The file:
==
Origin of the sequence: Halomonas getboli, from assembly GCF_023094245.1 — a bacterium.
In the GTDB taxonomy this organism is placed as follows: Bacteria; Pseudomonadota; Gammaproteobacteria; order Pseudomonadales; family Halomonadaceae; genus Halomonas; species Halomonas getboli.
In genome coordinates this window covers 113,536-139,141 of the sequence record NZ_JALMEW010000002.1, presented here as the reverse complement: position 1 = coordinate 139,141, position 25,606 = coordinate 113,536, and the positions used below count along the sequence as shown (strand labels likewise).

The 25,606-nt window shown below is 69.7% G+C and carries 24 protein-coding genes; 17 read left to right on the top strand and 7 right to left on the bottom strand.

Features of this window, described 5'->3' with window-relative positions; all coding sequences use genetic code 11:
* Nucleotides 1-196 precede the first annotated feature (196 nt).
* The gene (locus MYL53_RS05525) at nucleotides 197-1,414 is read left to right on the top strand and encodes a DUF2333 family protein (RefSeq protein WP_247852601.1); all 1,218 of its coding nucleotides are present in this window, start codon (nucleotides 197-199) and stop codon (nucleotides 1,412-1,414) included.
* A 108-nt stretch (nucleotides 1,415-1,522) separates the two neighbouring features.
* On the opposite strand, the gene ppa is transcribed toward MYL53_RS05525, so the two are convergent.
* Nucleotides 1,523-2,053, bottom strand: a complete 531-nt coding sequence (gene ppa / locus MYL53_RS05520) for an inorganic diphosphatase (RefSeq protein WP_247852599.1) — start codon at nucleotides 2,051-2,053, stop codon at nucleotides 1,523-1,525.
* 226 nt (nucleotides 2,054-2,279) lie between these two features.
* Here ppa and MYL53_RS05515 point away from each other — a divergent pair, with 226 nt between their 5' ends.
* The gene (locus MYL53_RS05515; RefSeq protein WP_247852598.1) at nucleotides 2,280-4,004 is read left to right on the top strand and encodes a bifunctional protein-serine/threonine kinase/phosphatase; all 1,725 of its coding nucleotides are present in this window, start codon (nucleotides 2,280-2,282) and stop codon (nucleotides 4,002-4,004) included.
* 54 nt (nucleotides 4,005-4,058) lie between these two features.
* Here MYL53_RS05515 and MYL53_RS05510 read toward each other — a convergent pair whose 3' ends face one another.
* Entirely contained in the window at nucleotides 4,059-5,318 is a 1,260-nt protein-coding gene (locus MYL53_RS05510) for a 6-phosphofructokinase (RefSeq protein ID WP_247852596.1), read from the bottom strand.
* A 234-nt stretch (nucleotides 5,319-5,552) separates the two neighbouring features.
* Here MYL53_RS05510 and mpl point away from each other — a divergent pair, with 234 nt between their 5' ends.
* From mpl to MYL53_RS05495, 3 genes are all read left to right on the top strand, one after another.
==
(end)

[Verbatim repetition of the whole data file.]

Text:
Origin of the sequence: Halomonas getboli, from assembly GCF_023094245.1 — a bacterium.
In the GTDB taxonomy this organism is placed as follows: Bacteria; Pseudomonadota; Gammaproteobacteria; order Pseudomonadales; family Halomonadaceae; genus Halomonas; species Halomonas getboli.
In genome coordinates this window covers 113,536-139,141 of the sequence record NZ_JALMEW010000002.1, presented here as the reverse complement: position 1 = coordinate 139,141, position 25,606 = coordinate 113,536, and the positions used below count along the sequence as shown (strand labels likewise).

The 25,606-nt window shown below is 69.7% G+C and carries 24 protein-coding genes; 17 read left to right on the top strand and 7 right to left on the bottom strand.

Features of this window, described 5'->3' with window-relative positions; all coding sequences use genetic code 11:
* Nucleotides 1-196 precede the first annotated feature (196 nt).
* The gene (locus MYL53_RS05525) at nucleotides 197-1,414 is read left to right on the top strand and encodes a DUF2333 family protein (RefSeq protein WP_247852601.1); all 1,218 of its coding nucleotides are present in this window, start codon (nucleotides 197-199) and stop codon (nucleotides 1,412-1,414) included.
* A 108-nt stretch (nucleotides 1,415-1,522) separates the two neighbouring features.
* On the opposite strand, the gene ppa is transcribed toward MYL53_RS05525, so the two are convergent.
* Nucleotides 1,523-2,053, bottom strand: a complete 531-nt coding sequence (gene ppa / locus MYL53_RS05520) for an inorganic diphosphatase (RefSeq protein WP_247852599.1) — start codon at nucleotides 2,051-2,053, stop codon at nucleotides 1,523-1,525.
* 226 nt (nucleotides 2,054-2,279) lie between these two features.
* Here ppa and MYL53_RS05515 point away from each other — a divergent pair, with 226 nt between their 5' ends.
* The gene (locus MYL53_RS05515; RefSeq protein WP_247852598.1) at nucleotides 2,280-4,004 is read left to right on the top strand and encodes a bifunctional protein-serine/threonine kinase/phosphatase; all 1,725 of its coding nucleotides are present in this window, start codon (nucleotides 2,280-2,282) and stop codon (nucleotides 4,002-4,004) included.
* 54 nt (nucleotides 4,005-4,058) lie between these two features.
* Here MYL53_RS05515 and MYL53_RS05510 read toward each other — a convergent pair whose 3' ends face one another.
* Entirely contained in the window at nucleotides 4,059-5,318 is a 1,260-nt protein-coding gene (locus MYL53_RS05510) for a 6-phosphofructokinase (RefSeq protein ID WP_247852596.1), read from the bottom strand.
* A 234-nt stretch (nucleotides 5,319-5,552) separates the two neighbouring features.
* Here MYL53_RS05510 and mpl point away from each other — a divergent pair, with 234 nt between their 5' ends.
* From mpl to MYL53_RS05495, 3 genes are all read left to right on the top strand, one after another.